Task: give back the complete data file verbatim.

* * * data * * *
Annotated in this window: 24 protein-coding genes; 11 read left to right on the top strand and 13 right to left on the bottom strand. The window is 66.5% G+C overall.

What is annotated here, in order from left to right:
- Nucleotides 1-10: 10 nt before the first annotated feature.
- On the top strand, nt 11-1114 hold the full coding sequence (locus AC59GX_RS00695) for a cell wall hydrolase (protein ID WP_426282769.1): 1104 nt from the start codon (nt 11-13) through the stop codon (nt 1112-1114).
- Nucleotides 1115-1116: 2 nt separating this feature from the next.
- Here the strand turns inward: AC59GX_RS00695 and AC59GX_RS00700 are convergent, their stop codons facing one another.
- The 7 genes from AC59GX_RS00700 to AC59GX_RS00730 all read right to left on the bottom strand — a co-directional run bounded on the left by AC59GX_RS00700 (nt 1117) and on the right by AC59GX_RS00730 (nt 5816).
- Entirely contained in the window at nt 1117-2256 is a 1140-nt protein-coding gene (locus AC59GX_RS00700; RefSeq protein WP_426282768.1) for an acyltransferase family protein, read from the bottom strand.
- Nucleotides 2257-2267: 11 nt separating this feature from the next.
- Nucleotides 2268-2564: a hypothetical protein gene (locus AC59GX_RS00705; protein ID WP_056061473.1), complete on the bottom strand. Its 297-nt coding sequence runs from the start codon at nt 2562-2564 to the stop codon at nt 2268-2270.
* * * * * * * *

Annotated in this window: 24 protein-coding genes; 11 read left to right on the top strand and 13 right to left on the bottom strand. The window is 66.5% G+C overall.

What is annotated here, in order from left to right:
- Nucleotides 1-10: 10 nt before the first annotated feature.
- On the top strand, nt 11-1114 hold the full coding sequence (locus AC59GX_RS00695) for a cell wall hydrolase (protein ID WP_426282769.1): 1104 nt from the start codon (nt 11-13) through the stop codon (nt 1112-1114).
- Nucleotides 1115-1116: 2 nt separating this feature from the next.
- Here the strand turns inward: AC59GX_RS00695 and AC59GX_RS00700 are convergent, their stop codons facing one another.
- The 7 genes from AC59GX_RS00700 to AC59GX_RS00730 all read right to left on the bottom strand — a co-directional run bounded on the left by AC59GX_RS00700 (nt 1117) and on the right by AC59GX_RS00730 (nt 5816).
- Entirely contained in the window at nt 1117-2256 is a 1140-nt protein-coding gene (locus AC59GX_RS00700; RefSeq protein WP_426282768.1) for an acyltransferase family protein, read from the bottom strand.
- Nucleotides 2257-2267: 11 nt separating this feature from the next.
- Nucleotides 2268-2564: a hypothetical protein gene (locus AC59GX_RS00705; protein ID WP_056061473.1), complete on the bottom strand. Its 297-nt coding sequence runs from the start codon at nt 2562-2564 to the stop codon at nt 2268-2270.